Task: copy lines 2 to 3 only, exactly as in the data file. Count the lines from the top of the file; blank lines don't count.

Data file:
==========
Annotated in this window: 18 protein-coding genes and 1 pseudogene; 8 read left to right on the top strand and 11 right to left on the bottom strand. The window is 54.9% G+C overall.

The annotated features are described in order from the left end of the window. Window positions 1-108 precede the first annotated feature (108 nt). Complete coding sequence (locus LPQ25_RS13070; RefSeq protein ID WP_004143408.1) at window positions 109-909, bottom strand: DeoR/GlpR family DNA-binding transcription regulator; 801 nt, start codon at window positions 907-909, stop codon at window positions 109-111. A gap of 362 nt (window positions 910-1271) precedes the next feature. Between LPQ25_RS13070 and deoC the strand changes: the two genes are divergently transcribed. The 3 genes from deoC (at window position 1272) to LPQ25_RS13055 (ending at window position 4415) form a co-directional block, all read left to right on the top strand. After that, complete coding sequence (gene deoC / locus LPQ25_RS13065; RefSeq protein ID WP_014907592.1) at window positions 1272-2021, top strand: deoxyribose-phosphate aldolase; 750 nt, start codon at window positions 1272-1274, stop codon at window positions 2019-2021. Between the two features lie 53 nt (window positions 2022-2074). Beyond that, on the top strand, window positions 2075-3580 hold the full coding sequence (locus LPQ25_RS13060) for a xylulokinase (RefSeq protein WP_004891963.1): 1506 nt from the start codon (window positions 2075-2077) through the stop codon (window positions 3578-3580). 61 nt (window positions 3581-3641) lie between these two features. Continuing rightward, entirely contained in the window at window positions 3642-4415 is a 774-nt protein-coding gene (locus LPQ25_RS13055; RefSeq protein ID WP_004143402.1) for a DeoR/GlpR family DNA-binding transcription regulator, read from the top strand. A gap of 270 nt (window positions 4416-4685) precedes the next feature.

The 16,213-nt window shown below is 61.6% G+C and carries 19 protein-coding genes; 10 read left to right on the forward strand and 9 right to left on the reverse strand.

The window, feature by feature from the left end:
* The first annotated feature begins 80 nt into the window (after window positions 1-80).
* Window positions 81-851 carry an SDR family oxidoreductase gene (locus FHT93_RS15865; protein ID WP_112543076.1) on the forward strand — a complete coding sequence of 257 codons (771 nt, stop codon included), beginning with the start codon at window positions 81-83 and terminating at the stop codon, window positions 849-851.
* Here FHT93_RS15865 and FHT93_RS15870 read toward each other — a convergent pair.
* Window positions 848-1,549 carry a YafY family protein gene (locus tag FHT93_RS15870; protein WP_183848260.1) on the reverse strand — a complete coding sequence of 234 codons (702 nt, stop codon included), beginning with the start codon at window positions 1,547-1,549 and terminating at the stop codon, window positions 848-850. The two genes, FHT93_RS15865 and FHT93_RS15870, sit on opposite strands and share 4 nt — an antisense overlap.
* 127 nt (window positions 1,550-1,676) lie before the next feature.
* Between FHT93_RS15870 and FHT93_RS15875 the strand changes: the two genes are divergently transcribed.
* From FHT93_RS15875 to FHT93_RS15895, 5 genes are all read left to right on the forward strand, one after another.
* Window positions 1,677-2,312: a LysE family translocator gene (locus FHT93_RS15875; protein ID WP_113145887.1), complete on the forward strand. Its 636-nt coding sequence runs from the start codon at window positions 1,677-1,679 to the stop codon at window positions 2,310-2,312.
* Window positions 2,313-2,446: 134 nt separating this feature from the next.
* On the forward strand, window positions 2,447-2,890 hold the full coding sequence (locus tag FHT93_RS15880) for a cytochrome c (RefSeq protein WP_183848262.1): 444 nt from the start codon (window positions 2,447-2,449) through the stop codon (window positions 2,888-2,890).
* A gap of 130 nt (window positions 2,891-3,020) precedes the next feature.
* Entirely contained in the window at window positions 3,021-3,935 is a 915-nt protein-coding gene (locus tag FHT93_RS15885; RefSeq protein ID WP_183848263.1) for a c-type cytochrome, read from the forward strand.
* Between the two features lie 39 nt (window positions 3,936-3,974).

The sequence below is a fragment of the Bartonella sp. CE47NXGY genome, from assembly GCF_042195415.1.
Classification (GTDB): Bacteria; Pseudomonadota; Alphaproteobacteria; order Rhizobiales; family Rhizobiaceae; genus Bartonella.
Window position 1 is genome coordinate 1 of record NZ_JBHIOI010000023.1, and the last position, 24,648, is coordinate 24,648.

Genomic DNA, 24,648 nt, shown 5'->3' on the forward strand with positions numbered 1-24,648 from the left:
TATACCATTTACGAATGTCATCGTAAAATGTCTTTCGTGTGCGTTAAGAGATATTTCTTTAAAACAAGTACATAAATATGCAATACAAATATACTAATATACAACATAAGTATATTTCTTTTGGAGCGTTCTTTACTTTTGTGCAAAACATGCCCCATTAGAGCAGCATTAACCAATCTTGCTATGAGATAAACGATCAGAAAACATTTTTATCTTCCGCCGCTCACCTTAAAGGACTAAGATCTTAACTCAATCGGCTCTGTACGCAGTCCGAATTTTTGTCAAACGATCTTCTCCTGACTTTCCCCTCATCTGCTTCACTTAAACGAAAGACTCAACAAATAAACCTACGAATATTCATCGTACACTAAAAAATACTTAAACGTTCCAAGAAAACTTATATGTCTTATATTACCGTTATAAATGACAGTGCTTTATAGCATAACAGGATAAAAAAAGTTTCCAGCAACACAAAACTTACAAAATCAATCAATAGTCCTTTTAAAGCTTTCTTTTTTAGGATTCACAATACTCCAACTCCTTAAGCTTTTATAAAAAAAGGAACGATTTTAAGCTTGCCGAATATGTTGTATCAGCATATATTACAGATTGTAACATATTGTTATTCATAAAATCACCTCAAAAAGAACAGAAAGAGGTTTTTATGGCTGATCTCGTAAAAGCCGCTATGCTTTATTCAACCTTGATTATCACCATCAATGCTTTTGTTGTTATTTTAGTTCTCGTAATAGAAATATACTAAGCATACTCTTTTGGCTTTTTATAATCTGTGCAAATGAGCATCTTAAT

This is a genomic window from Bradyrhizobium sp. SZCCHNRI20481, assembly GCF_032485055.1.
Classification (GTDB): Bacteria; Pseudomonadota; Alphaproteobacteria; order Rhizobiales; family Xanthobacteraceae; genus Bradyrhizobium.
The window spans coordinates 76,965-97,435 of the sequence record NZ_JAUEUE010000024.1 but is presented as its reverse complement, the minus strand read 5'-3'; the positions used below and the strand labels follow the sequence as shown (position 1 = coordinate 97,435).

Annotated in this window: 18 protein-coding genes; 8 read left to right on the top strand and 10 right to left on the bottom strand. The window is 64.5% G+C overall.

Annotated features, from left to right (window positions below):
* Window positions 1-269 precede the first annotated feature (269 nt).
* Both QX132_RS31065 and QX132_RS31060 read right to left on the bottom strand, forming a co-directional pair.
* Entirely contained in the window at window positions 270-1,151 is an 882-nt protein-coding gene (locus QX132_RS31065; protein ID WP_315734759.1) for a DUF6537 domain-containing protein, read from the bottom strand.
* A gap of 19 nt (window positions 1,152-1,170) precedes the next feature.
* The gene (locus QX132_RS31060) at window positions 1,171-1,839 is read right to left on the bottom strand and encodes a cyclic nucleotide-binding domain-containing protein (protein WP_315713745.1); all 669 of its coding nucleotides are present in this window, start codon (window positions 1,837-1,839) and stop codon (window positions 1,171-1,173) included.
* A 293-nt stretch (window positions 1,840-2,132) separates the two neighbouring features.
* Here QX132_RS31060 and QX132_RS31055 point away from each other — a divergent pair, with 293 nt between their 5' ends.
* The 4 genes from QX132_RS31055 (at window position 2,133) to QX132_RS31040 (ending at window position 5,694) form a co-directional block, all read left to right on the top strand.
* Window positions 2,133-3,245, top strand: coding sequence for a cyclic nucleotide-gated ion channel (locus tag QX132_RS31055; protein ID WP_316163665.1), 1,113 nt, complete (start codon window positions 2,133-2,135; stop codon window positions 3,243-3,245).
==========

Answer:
The annotated features are described in order from the left end of the window. Window positions 1-108 precede the first annotated feature (108 nt). Complete coding sequence (locus LPQ25_RS13070; RefSeq protein ID WP_004143408.1) at window positions 109-909, bottom strand: DeoR/GlpR family DNA-binding transcription regulator; 801 nt, start codon at window positions 907-909, stop codon at window positions 109-111. A gap of 362 nt (window positions 910-1271) precedes the next feature. Between LPQ25_RS13070 and deoC the strand changes: the two genes are divergently transcribed. The 3 genes from deoC (at window position 1272) to LPQ25_RS13055 (ending at window position 4415) form a co-directional block, all read left to right on the top strand. After that, complete coding sequence (gene deoC / locus LPQ25_RS13065; RefSeq protein ID WP_014907592.1) at window positions 1272-2021, top strand: deoxyribose-phosphate aldolase; 750 nt, start codon at window positions 1272-1274, stop codon at window positions 2019-2021. Between the two features lie 53 nt (window positions 2022-2074). Beyond that, on the top strand, window positions 2075-3580 hold the full coding sequence (locus LPQ25_RS13060) for a xylulokinase (RefSeq protein WP_004891963.1): 1506 nt from the start codon (window positions 2075-2077) through the stop codon (window positions 3578-3580). 61 nt (window positions 3581-3641) lie between these two features. Continuing rightward, entirely contained in the window at window positions 3642-4415 is a 774-nt protein-coding gene (locus LPQ25_RS13055; RefSeq protein ID WP_004143402.1) for a DeoR/GlpR family DNA-binding transcription regulator, read from the top strand. A gap of 270 nt (window positions 4416-4685) precedes the next feature.

The 16,213-nt window shown below is 61.6% G+C and carries 19 protein-coding genes; 10 read left to right on the forward strand and 9 right to left on the reverse strand.